Deborah Nell is a prolific intuitive acrylic painter who was born in 1959. She grew up in a small town called Eagle Rock in Southern California. She is the oldest of five children. She has three sisters and one brother. Her favorite memories of her childhood were painting with her father, Herman Sillas. He would paint at his easel and she would paint at hers. He instructed her how to paint portraits in oil from photographs. She cherished those times because she could learn about painting while she spent one on one time with her father. She loved hearing the music of the Beatles and the Jackson Five and others on her brother’s stereo. She admired her brother who was musically gifted and would sing and play his guitar at a very young age. There was always music in the home and to this day she always paints while listening to music. Being of Mexican decent, extended family gatherings were very important. There were always birthdays or holidays to celebrate. Every party or gathering included a “show” by her cousins where songs were sung and dances were danced.

Deborah has a Bachelor’s Degree in Design from the Fine Art Department at UCLA (University of California at Los Angeles). She has had three solo exhibitions at local churches Living Word Church, York, PA; Praise Community Church, York, PA; Liberti Church, Camp Hill, PA. Her work has been exhibited at Hanover Area Arts Guild, Hanover, PA; York Art Association, York, PA; The Parliament, York, PA; Orange County Creatives Art Gallery, Laguna Beach, CA; Hershey Medical Center, Hershey, PA and Hillside Medical Center, Hanover, PA. Her work has been published in various Christian magazines and bulletins such as Horizons Magazine for Presbyterian Women, Westminster Presbyterian Church, Greenville, SC; Maryknoll Lay Missioners Christmas Card and Holistic Health Networker Publication, Central Pennsylvania. Deborah also paints live during church worship services. She recently was interviewed by Matt Tommey on the podcast “Thriving Christian Artists."

Standing before Deborah's works of art, a sense of peace,  tranquility and being at ease suddenly overcomes your  senses.  A necessary recollection of what it feels like to be at peace with one's self naturally falls into place...and it is a place of reflection, a place of acceptance and a place of all things possible.  And just like that, you are offered an intimate moment with what is deep within you...or what is manifested in your deepest belief.  All in all, you feel as if your glorious expectations have been fulfilled, and nothing is left and nothing more is needed.  Through her art, Deborah transmits that purity we somehow seek, yet forget it's all within.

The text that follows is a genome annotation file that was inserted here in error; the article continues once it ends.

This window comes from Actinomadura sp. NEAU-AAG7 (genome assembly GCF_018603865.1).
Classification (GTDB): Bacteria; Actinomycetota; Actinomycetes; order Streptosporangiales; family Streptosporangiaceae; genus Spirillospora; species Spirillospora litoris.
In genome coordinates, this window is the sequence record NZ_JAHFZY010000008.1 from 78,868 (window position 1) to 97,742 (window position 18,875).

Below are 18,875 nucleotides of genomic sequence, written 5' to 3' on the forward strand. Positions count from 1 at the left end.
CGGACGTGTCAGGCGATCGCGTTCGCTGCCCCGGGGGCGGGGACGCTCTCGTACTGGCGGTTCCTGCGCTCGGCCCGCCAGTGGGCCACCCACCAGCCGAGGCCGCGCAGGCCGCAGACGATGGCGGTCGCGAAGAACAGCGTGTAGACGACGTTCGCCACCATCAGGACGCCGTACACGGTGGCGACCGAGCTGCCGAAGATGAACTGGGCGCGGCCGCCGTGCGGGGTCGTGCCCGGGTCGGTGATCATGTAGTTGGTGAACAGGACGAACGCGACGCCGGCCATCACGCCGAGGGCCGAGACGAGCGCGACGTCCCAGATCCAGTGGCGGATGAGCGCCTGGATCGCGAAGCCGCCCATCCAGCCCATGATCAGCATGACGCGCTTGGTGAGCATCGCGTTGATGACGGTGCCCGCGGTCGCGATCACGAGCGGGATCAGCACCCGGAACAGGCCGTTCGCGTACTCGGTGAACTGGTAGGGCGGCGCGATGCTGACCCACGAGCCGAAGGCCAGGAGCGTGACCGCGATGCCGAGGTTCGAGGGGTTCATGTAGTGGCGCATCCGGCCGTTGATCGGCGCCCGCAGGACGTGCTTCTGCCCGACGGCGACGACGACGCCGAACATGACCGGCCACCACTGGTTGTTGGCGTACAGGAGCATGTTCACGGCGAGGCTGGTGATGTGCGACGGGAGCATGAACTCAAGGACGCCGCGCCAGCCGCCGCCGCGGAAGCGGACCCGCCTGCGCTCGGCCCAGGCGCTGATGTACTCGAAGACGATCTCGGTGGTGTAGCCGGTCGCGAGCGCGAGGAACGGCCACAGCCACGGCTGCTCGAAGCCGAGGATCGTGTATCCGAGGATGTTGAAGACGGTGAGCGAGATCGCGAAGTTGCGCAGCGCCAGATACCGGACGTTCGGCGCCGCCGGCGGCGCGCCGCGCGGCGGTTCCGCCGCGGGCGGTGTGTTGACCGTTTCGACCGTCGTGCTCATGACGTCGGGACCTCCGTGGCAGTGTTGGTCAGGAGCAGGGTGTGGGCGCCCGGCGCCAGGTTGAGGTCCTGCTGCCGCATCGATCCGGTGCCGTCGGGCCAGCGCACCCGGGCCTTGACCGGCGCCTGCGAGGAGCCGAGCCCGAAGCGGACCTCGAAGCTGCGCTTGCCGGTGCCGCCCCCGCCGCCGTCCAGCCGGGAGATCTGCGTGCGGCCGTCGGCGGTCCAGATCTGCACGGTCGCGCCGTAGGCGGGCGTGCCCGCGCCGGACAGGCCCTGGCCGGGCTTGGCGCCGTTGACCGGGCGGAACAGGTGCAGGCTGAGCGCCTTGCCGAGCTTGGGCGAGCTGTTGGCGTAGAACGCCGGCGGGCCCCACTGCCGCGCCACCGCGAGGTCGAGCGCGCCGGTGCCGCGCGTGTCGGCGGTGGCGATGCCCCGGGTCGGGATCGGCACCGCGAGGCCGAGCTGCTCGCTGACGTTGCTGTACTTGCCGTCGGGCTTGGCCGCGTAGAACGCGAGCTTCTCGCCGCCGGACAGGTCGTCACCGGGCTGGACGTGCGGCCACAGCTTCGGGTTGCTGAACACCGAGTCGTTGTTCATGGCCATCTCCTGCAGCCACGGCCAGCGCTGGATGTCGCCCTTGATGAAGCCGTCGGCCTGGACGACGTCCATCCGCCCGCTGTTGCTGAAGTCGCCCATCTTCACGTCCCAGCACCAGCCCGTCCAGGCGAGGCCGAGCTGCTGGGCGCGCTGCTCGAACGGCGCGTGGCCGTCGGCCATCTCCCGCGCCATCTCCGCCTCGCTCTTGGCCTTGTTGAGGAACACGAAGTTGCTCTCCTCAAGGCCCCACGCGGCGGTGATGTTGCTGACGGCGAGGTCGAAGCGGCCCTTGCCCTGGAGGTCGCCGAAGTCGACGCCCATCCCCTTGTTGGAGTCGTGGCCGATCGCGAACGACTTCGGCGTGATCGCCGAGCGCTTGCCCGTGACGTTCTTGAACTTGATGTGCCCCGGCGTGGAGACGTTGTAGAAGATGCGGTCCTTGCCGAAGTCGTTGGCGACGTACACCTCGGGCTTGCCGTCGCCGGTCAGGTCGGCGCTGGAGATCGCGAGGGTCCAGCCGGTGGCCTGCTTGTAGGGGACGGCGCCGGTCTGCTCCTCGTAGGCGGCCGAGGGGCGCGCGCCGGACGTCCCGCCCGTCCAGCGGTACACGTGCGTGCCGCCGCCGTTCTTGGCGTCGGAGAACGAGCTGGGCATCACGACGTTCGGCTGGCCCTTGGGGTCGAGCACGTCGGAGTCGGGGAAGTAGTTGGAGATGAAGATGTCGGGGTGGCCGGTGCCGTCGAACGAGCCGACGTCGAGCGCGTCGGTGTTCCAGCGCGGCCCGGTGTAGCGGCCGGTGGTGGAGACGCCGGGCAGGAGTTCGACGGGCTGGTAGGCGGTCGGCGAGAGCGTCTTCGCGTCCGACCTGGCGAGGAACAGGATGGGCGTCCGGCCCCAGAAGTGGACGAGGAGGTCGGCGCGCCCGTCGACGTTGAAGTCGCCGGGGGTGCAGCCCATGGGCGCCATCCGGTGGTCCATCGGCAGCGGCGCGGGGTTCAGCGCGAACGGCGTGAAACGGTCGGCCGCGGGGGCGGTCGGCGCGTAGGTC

Q. As a child, what did you wish to become when you grew up?

A. I always knew I wanted to be an artist. It was something I loved to do and could do well.

Q. Do you remember the first art you made? What was it and how old were you? 

A. The first painting I remember doing was in Kindergarten. I was five years old and it was the first time we got to paint. I painted a sailboat with a white sail on it sailing on the blue ocean. There was a big yellow sun in the sky. I can remember the smell of the paint and how good it felt to dip my brush into the thick paint and create this painting.

Q. How and when did you first become seriously interested in art? 

A. I became serious in art when I would paint with my father. I felt that if he was taking the time to teach me… there must be something good he sees in my work. I also really enjoyed painting. It came naturally to me. The more I painted, the more I wanted to paint.

Q. Tell us about your beginnings, how were your first steps in the art world?

A. A big highlight was being accepted into the Design Department at UCLA. However, after graduating, I realized that I didn’t have the courage or the confidence to paint what I wanted to paint. I knew I didn’t want to be a graphic designer and create what others wanted me to create. I put my painting career on the shelf for several years and just painted as a hobby. It wasn’t until 2007 when God gave me a very vivid dream where I was told I could fly. I did fly in the dream and there was no ceiling in that dream. I knew God was telling me I could fly with my art. I sensed He was telling me that He wanted me to paint for Him. Then it wasn’t a matter of courage or confidence. It was a matter of obedience. I said, “Yes! I will paint for you God."  I’ve been painting ever since. My confidence grew as I was obedient to do what God was asking me to do.

Q. What’s your best childhood memory?